Anonymous said...

Ed:

I have never agreed with anything you have ever said on Catherine's blog...in fact I usually vehemently disagree with you.

But I gotta say, you hit the nail on the head with your posts on August 18th. This is a very complicated issue with no easy answers, unfortunately.

Anonymous said...

Jones and the branch libraries offer summer reading programs.

Another one is at Barnes and Noble- Kids read a number (8 or 10?) of books (DON'T have to be purchased there!) Fill out the form and bring it to the store- Kids get to chose a free paperback from a list (info, forms, and book list is on their website)

Do schools share info on these summer opportunities? (my kids are now young adults- but we loved participating!)

Anonymous said...

Ed,
Although I appreciate your vigor and a lot of what you say is good I will try again to say what I have observed with the schools to be true. The 'average' Sped child is from a low-income, single parent, family of color. This is an undisputed fact. Has been in Amherst for oh, 25 years, maybe longer. So, no matter how dis or dys/functional the adults in their lives may be these kids are suffering and the results are spilling over into the schools.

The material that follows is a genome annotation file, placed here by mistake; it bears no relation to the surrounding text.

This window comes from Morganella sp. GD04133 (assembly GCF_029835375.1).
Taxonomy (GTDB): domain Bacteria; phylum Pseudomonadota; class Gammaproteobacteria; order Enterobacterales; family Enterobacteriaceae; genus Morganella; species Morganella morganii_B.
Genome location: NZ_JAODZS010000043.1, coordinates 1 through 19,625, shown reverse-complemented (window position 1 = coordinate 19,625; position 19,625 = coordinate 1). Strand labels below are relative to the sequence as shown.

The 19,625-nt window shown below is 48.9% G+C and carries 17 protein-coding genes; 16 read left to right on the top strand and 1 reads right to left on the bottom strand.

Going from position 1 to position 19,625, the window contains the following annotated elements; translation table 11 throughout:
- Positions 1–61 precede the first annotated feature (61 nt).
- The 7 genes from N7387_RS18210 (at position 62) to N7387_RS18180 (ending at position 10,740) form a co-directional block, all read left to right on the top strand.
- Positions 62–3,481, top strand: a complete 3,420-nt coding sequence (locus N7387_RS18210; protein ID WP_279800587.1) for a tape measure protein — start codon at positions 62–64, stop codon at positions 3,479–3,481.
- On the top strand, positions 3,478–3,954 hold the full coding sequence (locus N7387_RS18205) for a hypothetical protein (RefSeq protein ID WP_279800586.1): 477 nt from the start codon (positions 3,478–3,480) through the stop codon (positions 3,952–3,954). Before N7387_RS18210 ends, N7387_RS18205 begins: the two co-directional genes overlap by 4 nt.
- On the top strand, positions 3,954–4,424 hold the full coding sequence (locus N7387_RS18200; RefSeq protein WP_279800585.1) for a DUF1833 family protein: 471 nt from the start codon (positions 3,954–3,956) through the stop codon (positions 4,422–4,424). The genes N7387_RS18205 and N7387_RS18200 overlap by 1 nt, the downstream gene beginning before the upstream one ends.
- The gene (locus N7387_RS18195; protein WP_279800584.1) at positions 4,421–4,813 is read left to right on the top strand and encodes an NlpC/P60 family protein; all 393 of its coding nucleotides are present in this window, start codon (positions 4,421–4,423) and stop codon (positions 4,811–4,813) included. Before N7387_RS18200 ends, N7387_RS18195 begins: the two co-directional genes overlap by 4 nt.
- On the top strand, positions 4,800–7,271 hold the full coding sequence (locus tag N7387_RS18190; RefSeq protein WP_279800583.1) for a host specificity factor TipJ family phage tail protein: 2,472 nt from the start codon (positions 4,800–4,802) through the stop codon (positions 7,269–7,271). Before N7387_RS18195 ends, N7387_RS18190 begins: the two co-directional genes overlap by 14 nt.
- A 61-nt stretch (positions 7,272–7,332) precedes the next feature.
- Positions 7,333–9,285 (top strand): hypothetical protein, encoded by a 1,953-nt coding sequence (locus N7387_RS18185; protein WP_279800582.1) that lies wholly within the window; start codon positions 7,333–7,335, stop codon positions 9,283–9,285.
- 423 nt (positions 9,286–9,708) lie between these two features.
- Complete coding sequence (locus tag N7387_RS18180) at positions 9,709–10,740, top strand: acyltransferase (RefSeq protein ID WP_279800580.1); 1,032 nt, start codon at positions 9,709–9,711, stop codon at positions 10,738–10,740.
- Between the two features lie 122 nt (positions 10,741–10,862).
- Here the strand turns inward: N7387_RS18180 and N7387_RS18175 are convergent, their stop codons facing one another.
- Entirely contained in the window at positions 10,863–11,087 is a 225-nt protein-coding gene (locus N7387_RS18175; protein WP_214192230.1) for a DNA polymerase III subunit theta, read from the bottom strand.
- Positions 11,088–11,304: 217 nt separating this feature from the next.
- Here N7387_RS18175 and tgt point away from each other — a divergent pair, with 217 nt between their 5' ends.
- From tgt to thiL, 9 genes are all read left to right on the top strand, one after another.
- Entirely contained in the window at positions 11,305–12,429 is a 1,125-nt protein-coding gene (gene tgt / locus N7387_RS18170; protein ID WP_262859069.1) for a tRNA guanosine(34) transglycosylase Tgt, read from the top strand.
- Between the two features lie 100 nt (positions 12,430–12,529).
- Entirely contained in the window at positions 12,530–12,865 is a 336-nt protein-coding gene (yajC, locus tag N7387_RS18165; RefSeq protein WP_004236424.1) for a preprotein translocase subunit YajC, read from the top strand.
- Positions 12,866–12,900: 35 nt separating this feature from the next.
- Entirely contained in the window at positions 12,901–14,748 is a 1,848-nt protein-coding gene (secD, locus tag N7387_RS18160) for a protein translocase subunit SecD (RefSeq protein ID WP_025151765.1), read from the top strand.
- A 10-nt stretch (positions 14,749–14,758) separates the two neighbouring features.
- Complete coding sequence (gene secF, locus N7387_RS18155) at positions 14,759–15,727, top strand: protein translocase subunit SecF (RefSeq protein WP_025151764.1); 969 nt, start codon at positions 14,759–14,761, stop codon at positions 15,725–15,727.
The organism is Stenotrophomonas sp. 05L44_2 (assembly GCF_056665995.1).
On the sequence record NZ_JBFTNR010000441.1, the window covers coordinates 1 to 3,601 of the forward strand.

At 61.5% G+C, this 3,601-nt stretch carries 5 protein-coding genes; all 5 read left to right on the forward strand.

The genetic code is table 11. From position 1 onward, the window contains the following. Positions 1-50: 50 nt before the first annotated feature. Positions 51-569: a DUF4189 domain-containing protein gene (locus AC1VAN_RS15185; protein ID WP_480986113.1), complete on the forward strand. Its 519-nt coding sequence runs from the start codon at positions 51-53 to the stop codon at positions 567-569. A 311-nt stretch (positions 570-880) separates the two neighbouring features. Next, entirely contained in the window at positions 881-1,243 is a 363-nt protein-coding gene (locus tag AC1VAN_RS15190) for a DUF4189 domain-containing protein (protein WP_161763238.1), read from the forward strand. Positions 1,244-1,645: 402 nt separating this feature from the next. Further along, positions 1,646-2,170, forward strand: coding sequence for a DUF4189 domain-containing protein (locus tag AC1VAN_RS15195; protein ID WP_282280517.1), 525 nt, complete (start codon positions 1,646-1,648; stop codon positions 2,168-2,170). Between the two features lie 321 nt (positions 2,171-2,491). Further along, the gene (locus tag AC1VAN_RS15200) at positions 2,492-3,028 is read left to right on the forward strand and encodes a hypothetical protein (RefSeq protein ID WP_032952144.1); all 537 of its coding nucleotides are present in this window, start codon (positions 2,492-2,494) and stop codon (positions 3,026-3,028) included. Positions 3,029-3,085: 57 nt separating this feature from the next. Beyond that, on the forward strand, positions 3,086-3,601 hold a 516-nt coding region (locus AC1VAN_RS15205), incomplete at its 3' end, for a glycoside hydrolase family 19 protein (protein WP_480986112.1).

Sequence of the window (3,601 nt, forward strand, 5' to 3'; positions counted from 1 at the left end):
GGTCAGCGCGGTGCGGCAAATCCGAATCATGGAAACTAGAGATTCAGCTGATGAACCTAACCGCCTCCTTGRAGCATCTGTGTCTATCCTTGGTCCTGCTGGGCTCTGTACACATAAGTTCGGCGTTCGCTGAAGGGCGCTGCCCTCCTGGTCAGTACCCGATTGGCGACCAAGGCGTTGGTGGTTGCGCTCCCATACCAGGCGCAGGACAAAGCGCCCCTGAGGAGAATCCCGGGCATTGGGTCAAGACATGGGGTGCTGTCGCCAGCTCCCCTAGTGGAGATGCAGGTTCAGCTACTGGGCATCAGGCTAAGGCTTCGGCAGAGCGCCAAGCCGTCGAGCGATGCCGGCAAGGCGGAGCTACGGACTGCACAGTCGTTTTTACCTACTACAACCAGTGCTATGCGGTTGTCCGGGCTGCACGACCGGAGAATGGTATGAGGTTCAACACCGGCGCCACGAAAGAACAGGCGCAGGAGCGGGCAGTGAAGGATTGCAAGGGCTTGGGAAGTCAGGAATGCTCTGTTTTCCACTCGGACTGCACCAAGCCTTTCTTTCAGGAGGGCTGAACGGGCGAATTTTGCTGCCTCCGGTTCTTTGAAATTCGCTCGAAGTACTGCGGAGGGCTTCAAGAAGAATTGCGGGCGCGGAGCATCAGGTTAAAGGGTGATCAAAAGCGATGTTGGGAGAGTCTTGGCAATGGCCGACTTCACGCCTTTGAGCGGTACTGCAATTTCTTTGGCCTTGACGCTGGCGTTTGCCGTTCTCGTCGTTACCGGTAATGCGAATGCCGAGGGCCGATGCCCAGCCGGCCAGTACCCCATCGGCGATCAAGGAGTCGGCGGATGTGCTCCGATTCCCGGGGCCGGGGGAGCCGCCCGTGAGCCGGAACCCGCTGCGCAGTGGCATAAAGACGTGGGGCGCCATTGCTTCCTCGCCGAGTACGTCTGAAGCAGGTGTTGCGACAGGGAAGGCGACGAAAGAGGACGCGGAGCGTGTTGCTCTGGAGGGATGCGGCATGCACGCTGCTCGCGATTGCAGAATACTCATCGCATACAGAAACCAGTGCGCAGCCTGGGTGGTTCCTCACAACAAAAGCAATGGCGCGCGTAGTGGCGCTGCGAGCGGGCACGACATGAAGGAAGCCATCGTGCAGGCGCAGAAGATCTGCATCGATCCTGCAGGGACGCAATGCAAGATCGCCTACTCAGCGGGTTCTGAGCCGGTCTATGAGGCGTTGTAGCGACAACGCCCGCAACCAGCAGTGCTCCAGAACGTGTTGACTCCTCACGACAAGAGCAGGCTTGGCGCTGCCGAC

You can call my observations stupid, obtuse? anything you choose, but the kids are still suffering. I've witnessed the gang-style toughness of some of these kids come across in bullying the child from the family where education and authority are both respected.
You seem to have a very strong voice--why aren't you using it to come up with some solutions for these targeted kids on both sides of this dilemma...

Anonymous said...

I think what Ed says may be hurtful to some people, but it's true. I used to substitute teach, and I won't name the teacher, but she said it was a given that the kids in the Special Ed program were ALL discipline problems. Every one of them. I dont know which came first, the discipline problems, or being put in with a group of other discipline problems. But all the SPED kids were a handful to deal with. And yeah, most of them were from single parent homes. No one's being a racist talking about it, it's just a glaring fact. Maybe if we can look hard at some of these glaring facts, we can come up with solutions. Altho I doubt it. None of these single moms asked us if we minded if they create a burden on society and would we mind paying more in taxes for their mistakes.